‘Furloughing’ has become part of common parlance over recent weeks and months, as organisations in multiple sectors take up the government’s initiative to protect jobs during the coronavirus pandemic.
Furlough – re-engaging your drivers
For many ‘non-essential’ drivers – that is, those whose driving for work is not considered part of the critical response to COVID-19 – furloughing drivers has proven the most effective way of keeping their jobs in place for when things return to something approaching normal. Many companies have made the laudable decision to protect the welfare of their staff and take not just car drivers but van operators off the roads too for a limited period of time.
However, furloughing drivers also creates its own challenges. For individuals who might normally have extremely busy working lives, the sudden switch to sitting at home can have a dramatic impact on mental health and wellbeing. This can be compounded by very understandable fears and concerns regarding the state of the economy – and employment – after this first phase of lockdown is over, as well as potential financial difficulties from managing on a reduced income.
Furloughed company car drivers
For furloughed drivers who drive company cars, it is also important to remember that the vehicle is a benefit in kind, meaning that not only are they losing out on 20% of their salary (if it is not topped up by the employer), but the vehicle which accounts for part of their remuneration is simply sitting on the drive. It is also, of course, still taxed.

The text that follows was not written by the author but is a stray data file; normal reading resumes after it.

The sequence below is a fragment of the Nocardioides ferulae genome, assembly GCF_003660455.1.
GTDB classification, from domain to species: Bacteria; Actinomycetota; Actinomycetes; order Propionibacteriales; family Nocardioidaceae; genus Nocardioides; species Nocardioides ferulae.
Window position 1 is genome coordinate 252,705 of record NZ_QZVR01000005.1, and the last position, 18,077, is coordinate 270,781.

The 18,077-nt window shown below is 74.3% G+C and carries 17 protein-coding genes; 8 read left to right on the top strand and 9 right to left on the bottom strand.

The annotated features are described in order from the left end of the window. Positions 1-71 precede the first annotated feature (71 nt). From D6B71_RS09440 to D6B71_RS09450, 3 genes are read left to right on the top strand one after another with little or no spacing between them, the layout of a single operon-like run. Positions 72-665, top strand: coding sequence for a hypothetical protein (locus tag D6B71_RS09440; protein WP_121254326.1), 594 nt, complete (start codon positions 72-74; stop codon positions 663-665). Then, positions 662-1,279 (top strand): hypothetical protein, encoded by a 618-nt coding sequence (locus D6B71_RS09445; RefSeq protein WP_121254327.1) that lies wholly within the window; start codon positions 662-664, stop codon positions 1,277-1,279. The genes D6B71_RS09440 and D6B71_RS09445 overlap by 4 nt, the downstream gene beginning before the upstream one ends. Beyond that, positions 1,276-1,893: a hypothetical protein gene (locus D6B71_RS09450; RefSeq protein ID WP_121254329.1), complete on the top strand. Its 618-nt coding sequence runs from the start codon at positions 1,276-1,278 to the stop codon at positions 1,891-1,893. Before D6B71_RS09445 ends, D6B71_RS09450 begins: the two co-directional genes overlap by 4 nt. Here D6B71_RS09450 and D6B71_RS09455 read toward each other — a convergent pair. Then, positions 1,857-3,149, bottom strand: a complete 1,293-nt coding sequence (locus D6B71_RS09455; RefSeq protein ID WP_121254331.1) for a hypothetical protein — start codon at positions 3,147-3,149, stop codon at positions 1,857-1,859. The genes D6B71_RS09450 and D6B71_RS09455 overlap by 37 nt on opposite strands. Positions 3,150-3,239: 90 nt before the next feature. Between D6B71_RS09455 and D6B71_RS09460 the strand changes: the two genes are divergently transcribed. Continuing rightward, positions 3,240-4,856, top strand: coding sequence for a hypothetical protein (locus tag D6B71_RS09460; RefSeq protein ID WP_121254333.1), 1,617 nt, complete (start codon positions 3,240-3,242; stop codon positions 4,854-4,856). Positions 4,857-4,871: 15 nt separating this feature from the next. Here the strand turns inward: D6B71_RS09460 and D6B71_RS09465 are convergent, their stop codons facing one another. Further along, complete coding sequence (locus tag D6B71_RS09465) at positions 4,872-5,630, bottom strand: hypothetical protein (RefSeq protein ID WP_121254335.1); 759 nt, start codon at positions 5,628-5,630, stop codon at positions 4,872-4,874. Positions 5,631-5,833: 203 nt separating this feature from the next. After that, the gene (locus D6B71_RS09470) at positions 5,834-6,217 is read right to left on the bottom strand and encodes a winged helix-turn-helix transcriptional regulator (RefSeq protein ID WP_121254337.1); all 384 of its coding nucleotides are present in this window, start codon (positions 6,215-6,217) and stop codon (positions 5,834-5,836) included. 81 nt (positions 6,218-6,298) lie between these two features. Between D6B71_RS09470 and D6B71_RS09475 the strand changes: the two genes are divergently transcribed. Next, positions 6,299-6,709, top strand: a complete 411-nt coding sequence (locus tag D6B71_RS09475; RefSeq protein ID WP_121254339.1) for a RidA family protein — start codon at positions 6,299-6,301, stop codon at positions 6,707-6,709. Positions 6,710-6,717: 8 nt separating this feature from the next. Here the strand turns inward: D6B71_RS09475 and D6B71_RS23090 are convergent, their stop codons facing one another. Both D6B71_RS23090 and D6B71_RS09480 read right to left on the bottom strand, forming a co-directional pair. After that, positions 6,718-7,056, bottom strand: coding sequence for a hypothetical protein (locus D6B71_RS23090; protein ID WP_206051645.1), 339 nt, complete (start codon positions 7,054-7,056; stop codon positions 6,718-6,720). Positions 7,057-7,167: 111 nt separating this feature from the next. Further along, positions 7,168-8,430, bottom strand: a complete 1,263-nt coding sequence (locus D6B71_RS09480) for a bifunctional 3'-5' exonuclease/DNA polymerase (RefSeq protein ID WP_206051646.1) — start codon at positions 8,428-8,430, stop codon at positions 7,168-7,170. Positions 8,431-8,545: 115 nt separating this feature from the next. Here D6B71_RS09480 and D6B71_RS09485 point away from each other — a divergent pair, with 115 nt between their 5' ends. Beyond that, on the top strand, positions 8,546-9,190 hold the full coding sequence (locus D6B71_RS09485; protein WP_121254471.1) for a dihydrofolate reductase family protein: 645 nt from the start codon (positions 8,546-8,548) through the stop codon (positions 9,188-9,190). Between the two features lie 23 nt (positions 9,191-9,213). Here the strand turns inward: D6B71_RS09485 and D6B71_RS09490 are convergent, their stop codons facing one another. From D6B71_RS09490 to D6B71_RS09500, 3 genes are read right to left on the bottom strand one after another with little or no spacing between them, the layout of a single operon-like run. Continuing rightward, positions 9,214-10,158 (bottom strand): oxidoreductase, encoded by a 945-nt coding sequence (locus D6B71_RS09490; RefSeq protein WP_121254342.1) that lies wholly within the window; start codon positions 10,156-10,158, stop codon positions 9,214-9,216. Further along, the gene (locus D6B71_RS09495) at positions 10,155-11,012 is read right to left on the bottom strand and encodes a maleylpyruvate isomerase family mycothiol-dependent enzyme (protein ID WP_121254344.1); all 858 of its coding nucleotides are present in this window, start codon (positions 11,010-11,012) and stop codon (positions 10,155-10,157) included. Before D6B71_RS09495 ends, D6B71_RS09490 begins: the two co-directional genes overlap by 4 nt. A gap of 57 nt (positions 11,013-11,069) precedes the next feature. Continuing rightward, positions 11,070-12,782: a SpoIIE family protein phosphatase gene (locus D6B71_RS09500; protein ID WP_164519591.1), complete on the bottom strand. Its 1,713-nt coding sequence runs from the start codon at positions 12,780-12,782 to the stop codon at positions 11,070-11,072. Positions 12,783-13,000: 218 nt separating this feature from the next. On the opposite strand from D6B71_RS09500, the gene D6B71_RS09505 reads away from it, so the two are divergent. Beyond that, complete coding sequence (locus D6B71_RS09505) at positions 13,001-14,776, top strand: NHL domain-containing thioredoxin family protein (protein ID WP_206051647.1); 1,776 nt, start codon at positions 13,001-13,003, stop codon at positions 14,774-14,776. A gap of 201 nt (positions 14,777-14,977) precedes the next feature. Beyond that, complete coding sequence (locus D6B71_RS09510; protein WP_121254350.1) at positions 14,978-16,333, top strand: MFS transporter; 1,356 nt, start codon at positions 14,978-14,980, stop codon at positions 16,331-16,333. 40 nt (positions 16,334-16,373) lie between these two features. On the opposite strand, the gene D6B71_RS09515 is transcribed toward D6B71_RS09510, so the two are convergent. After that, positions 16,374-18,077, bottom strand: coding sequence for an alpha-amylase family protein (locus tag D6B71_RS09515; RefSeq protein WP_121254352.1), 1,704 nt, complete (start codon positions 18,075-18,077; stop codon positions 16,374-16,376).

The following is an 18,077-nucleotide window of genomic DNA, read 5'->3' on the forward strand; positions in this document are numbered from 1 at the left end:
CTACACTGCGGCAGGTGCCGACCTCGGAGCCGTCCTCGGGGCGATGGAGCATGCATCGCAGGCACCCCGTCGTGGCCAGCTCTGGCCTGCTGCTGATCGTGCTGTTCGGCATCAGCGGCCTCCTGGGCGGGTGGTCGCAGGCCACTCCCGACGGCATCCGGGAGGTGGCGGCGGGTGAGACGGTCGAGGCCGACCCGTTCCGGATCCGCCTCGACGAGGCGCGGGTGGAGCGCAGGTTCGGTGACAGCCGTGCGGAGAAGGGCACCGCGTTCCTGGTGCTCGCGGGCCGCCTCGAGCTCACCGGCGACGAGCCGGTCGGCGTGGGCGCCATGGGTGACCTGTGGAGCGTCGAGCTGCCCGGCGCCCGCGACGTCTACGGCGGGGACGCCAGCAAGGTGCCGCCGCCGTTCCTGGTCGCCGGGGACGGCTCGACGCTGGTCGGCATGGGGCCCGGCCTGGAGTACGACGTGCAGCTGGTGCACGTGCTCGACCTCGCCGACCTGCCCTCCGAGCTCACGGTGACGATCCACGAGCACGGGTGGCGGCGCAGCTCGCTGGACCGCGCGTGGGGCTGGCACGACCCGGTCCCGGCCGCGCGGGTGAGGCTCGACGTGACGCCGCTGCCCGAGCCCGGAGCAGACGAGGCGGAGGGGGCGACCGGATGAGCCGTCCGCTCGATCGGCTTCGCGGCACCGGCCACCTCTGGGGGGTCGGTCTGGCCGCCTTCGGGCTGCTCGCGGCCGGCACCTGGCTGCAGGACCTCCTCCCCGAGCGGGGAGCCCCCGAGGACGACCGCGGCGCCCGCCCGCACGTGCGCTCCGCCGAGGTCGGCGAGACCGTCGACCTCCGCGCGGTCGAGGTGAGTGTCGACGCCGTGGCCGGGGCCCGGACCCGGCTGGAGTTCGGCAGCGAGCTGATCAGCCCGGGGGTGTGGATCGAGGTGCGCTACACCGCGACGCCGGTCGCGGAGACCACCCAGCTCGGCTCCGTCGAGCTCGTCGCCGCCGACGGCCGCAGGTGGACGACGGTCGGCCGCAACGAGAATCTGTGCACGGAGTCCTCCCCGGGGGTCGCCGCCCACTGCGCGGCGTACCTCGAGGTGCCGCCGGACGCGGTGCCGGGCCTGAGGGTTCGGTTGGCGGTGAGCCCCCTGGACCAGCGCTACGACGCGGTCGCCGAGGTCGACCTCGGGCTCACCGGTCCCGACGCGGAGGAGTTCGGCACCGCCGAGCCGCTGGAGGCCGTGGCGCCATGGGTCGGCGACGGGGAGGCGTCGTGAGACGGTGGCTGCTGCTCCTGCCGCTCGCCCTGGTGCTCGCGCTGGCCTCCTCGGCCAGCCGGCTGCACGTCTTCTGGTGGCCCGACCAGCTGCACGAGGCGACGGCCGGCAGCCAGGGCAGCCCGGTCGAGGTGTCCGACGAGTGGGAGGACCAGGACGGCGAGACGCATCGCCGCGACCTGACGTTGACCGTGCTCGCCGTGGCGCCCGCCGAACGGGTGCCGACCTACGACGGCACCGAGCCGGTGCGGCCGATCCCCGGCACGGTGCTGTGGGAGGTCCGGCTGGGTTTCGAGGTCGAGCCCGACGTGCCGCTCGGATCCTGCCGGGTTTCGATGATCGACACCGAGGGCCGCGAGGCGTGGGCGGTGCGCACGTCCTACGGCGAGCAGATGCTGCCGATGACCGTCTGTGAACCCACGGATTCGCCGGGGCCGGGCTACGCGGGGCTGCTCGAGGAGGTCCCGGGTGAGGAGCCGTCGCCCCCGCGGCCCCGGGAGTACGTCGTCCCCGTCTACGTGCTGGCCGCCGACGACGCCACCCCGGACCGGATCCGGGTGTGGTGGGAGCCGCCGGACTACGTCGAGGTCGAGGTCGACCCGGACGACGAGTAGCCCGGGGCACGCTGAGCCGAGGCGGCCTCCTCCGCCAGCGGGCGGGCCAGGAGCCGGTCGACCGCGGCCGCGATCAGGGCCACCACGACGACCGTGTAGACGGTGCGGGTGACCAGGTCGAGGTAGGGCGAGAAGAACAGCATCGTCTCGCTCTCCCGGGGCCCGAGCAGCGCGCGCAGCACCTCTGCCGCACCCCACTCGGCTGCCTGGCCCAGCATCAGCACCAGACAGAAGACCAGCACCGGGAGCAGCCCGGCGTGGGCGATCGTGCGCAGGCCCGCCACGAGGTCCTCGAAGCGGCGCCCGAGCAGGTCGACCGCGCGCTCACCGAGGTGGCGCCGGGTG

With this in mind, organisations which have had to furlough non-essential drivers should be drawing on all the resources they can to support their employees through furloughing and the transition back to work. Employers may wish to look to the charity CALM (Campaign Against Living Miserably), which offers a great array of resources and advice on managing relationships with staff and supporting them through periods of stress and anxiety.
Stay connected with your drivers
Videoconferencing and collaboration technologies, such as Zoom and Microsoft Teams, are proving a useful way for many organisations to remain connected with their furloughed staff and ensure visibility and communication throughout. This can also help to keep drivers in the loop with regard to their return to work, and the steps which are being taken to ensure they are kept safe when back behind the wheel.
And when we are talking about bringing furloughed drivers back to work, it is important to remember they will need time to adjust. This would be so, even if we were all going back to normal, for example a van driver reacquainting themselves with their vehicle’s size and visibility restrictions. But we’re unlikely to go back to ‘normal’ as it was before – many commuters fearful of using public transport are taking to roads as novice cyclists or motorcyclists and councils are narrowing roads to facilitate social distancing for pedestrians so drivers will need to be extremely alert to this new driving environment.
Free COVID-19 Transport Toolkit
DfBB has developed a collection of resources to guide organisations with employees who drive for work through the challenges of the COVID-19 pandemic, including furloughing drivers.